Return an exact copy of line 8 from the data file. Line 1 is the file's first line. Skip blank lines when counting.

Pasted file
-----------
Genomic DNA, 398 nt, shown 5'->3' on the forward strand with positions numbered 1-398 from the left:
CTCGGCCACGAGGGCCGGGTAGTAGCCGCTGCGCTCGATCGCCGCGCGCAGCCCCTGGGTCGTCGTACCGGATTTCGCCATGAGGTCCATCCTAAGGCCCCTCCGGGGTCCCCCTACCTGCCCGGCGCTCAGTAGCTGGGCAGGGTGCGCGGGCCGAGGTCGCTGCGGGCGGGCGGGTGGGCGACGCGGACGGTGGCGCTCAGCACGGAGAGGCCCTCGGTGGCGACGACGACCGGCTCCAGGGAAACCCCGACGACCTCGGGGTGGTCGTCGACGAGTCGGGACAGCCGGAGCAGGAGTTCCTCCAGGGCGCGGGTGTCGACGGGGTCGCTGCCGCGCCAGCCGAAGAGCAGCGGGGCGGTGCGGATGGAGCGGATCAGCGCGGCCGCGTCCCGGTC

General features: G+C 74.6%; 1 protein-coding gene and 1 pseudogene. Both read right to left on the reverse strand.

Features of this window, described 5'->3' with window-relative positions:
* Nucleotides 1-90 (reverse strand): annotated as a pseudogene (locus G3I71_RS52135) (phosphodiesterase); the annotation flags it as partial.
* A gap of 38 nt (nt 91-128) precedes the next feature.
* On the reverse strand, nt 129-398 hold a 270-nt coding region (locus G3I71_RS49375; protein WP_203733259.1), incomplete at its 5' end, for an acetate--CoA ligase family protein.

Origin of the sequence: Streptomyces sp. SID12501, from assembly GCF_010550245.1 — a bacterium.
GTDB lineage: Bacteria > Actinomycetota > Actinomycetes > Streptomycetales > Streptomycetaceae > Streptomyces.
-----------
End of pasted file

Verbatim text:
Origin of the sequence: Streptomyces sp. SID12501, from assembly GCF_010550245.1 — a bacterium.